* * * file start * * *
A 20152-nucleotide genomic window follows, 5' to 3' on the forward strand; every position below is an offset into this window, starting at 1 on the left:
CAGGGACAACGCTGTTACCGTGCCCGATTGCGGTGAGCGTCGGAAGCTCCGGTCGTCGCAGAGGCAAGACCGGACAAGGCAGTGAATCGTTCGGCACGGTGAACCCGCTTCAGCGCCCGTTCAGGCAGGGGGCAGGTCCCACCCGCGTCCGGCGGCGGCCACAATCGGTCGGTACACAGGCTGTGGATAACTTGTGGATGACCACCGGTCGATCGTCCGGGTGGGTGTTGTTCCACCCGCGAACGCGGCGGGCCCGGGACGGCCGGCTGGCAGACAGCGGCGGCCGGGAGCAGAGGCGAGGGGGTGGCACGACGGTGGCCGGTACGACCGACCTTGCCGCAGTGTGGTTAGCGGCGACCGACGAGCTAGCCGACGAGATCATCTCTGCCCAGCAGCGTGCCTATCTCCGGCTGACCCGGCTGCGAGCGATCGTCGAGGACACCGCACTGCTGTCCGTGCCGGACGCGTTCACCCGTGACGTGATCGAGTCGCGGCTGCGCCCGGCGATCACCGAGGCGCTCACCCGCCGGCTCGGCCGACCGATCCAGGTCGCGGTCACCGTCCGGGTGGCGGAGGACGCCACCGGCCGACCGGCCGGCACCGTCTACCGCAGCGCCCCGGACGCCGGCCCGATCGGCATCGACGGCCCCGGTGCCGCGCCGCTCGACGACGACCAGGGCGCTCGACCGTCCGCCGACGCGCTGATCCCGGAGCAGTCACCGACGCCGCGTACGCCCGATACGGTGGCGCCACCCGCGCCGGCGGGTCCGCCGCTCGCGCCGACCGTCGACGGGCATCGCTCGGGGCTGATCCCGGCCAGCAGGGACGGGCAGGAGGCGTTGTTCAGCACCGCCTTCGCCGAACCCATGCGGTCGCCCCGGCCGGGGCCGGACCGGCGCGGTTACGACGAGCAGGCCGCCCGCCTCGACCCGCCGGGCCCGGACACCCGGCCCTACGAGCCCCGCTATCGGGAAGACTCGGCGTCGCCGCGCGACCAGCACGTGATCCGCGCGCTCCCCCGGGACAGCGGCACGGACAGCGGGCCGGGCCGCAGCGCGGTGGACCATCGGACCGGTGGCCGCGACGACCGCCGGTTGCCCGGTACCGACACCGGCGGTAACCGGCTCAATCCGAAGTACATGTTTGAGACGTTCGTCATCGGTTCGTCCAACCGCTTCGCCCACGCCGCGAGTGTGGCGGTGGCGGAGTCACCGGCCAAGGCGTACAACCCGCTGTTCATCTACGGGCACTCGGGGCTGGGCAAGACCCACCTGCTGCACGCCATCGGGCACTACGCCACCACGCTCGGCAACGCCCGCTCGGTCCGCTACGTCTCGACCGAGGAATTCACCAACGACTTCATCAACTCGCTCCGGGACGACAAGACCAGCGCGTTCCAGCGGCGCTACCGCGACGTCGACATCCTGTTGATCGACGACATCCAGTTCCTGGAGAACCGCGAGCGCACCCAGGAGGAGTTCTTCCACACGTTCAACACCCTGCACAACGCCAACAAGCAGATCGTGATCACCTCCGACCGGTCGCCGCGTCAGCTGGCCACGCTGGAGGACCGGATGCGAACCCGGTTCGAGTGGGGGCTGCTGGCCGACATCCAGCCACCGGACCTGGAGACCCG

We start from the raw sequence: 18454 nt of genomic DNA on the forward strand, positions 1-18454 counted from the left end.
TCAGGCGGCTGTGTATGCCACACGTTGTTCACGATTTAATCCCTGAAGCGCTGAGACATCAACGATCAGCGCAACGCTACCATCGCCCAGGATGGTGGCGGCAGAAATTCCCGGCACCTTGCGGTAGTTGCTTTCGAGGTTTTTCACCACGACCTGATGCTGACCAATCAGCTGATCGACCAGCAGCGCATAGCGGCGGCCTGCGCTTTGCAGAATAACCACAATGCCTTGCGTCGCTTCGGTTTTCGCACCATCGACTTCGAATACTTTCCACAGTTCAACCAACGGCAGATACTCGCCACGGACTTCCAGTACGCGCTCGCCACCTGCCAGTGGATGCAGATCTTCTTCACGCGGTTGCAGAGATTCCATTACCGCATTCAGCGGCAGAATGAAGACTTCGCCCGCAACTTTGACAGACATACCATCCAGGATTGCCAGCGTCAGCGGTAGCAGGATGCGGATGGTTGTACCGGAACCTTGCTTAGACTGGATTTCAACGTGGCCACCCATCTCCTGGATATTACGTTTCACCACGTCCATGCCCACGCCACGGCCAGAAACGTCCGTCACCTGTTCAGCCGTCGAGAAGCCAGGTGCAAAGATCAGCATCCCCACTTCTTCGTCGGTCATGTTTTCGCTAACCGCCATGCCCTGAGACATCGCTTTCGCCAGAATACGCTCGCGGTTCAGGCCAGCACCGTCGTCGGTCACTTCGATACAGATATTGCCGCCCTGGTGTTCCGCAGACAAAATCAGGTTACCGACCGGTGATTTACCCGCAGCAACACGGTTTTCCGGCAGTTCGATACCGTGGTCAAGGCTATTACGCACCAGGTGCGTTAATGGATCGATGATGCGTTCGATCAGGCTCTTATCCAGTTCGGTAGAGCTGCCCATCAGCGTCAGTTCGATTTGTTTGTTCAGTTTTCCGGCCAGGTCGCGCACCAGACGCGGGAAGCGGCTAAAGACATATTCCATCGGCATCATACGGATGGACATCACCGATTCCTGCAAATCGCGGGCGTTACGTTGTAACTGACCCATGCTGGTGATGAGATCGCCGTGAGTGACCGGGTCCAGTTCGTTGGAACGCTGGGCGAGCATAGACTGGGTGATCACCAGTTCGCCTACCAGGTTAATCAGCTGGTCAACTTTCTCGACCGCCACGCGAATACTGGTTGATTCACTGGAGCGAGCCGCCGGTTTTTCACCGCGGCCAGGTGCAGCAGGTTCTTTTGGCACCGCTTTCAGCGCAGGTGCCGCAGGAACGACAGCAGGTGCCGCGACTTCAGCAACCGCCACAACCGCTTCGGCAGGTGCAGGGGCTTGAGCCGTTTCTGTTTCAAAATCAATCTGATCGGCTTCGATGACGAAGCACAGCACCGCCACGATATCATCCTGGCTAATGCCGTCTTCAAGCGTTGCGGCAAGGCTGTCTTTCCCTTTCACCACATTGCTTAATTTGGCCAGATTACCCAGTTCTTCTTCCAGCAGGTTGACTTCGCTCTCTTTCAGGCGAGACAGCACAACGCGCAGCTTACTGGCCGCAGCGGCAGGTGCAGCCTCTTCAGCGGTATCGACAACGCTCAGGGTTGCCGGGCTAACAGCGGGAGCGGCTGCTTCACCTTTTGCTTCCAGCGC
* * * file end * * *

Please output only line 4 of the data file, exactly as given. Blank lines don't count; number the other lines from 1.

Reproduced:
TCAGGCGGCTGTGTATGCCACACGTTGTTCACGATTTAATCCCTGAAGCGCTGAGACATCAACGATCAGCGCAACGCTACCATCGCCCAGGATGGTGGCGGCAGAAATTCCCGGCACCTTGCGGTAGTTGCTTTCGAGGTTTTTCACCACGACCTGATGCTGACCAATCAGCTGATCGACCAGCAGCGCATAGCGGCGGCCTGCGCTTTGCAGAATAACCACAATGCCTTGCGTCGCTTCGGTTTTCGCACCATCGACTTCGAATACTTTCCACAGTTCAACCAACGGCAGATACTCGCCACGGACTTCCAGTACGCGCTCGCCACCTGCCAGTGGATGCAGATCTTCTTCACGCGGTTGCAGAGATTCCATTACCGCATTCAGCGGCAGAATGAAGACTTCGCCCGCAACTTTGACAGACATACCATCCAGGATTGCCAGCGTCAGCGGTAGCAGGATGCGGATGGTTGTACCGGAACCTTGCTTAGACTGGATTTCAACGTGGCCACCCATCTCCTGGATATTACGTTTCACCACGTCCATGCCCACGCCACGGCCAGAAACGTCCGTCACCTGTTCAGCCGTCGAGAAGCCAGGTGCAAAGATCAGCATCCCCACTTCTTCGTCGGTCATGTTTTCGCTAACCGCCATGCCCTGAGACATCGCTTTCGCCAGAATACGCTCGCGGTTCAGGCCAGCACCGTCGTCGGTCACTTCGATACAGATATTGCCGCCCTGGTGTTCCGCAGACAAAATCAGGTTACCGACCGGTGATTTACCCGCAGCAACACGGTTTTCCGGCAGTTCGATACCGTGGTCAAGGCTATTACGCACCAGGTGCGTTAATGGATCGATGATGCGTTCGATCAGGCTCTTATCCAGTTCGGTAGAGCTGCCCATCAGCGTCAGTTCGATTTGTTTGTTCAGTTTTCCGGCCAGGTCGCGCACCAGACGCGGGAAGCGGCTAAAGACATATTCCATCGGCATCATACGGATGGACATCACCGATTCCTGCAAATCGCGGGCGTTACGTTGTAACTGACCCATGCTGGTGATGAGATCGCCGTGAGTGACCGGGTCCAGTTCGTTGGAACGCTGGGCGAGCATAGACTGGGTGATCACCAGTTCGCCTACCAGGTTAATCAGCTGGTCAACTTTCTCGACCGCCACGCGAATACTGGTTGATTCACTGGAGCGAGCCGCCGGTTTTTCACCGCGGCCAGGTGCAGCAGGTTCTTTTGGCACCGCTTTCAGCGCAGGTGCCGCAGGAACGACAGCAGGTGCCGCGACTTCAGCAACCGCCACAACCGCTTCGGCAGGTGCAGGGGCTTGAGCCGTTTCTGTTTCAAAATCAATCTGATCGGCTTCGATGACGAAGCACAGCACCGCCACGATATCATCCTGGCTAATGCCGTCTTCAAGCGTTGCGGCAAGGCTGTCTTTCCCTTTCACCACATTGCTTAATTTGGCCAGATTACCCAGTTCTTCTTCCAGCAGGTTGACTTCGCTCTCTTTCAGGCGAGACAGCACAACGCGCAGCTTACTGGCCGCAGCGGCAGGTGCAGCCTCTTCAGCGGTATCGACAACGCTCAGGGTTGCCGGGCTAACAGCGGGAGCGGCTGCTTCACCTTTTGCTTCCAGCGC